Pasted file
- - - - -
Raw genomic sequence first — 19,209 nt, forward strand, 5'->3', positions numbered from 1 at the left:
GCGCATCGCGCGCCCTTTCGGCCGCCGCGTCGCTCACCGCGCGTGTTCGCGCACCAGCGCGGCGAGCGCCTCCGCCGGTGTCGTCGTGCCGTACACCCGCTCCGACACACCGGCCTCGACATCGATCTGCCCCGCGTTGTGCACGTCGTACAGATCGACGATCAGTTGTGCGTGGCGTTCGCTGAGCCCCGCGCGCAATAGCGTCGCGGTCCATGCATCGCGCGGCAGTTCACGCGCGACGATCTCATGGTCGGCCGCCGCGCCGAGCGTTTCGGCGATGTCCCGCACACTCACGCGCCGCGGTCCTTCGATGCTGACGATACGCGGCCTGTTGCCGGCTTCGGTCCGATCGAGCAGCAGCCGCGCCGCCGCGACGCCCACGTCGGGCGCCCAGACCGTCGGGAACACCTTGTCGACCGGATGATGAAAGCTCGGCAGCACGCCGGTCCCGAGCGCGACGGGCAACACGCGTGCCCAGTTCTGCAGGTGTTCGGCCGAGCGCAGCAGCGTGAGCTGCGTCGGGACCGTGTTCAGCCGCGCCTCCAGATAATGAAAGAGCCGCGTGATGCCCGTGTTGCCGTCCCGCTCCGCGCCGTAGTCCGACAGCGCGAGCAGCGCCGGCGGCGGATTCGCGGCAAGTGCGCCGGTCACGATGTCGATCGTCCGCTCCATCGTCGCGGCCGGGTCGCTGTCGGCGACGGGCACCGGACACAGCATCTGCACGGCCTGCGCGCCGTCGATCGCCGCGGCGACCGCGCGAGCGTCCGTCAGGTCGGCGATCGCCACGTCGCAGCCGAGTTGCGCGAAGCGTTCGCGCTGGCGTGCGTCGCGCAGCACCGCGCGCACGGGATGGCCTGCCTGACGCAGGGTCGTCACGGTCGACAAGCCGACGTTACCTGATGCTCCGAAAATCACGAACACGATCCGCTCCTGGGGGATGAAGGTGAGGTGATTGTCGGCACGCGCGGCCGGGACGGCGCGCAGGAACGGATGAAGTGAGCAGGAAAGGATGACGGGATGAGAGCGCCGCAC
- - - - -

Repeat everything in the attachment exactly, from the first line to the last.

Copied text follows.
Raw genomic sequence first — 19,209 nt, forward strand, 5'->3', positions numbered from 1 at the left:
GCGCATCGCGCGCCCTTTCGGCCGCCGCGTCGCTCACCGCGCGTGTTCGCGCACCAGCGCGGCGAGCGCCTCCGCCGGTGTCGTCGTGCCGTACACCCGCTCCGACACACCGGCCTCGACATCGATCTGCCCCGCGTTGTGCACGTCGTACAGATCGACGATCAGTTGTGCGTGGCGTTCGCTGAGCCCCGCGCGCAATAGCGTCGCGGTCCATGCATCGCGCGGCAGTTCACGCGCGACGATCTCATGGTCGGCCGCCGCGCCGAGCGTTTCGGCGATGTCCCGCACACTCACGCGCCGCGGTCCTTCGATGCTGACGATACGCGGCCTGTTGCCGGCTTCGGTCCGATCGAGCAGCAGCCGCGCCGCCGCGACGCCCACGTCGGGCGCCCAGACCGTCGGGAACACCTTGTCGACCGGATGATGAAAGCTCGGCAGCACGCCGGTCCCGAGCGCGACGGGCAACACGCGTGCCCAGTTCTGCAGGTGTTCGGCCGAGCGCAGCAGCGTGAGCTGCGTCGGGACCGTGTTCAGCCGCGCCTCCAGATAATGAAAGAGCCGCGTGATGCCCGTGTTGCCGTCCCGCTCCGCGCCGTAGTCCGACAGCGCGAGCAGCGCCGGCGGCGGATTCGCGGCAAGTGCGCCGGTCACGATGTCGATCGTCCGCTCCATCGTCGCGGCCGGGTCGCTGTCGGCGACGGGCACCGGACACAGCATCTGCACGGCCTGCGCGCCGTCGATCGCCGCGGCGACCGCGCGAGCGTCCGTCAGGTCGGCGATCGCCACGTCGCAGCCGAGTTGCGCGAAGCGTTCGCGCTGGCGTGCGTCGCGCAGCACCGCGCGCACGGGATGGCCTGCCTGACGCAGGGTCGTCACGGTCGACAAGCCGACGTTACCTGATGCTCCGAAAATCACGAACACGATCCGCTCCTGGGGGATGAAGGTGAGGTGATTGTCGGCACGCGCGGCCGGGACGGCGCGCAGGAACGGATGAAGTGAGCAGGAAAGGATGACGGGATGAGAGCGCCGCAC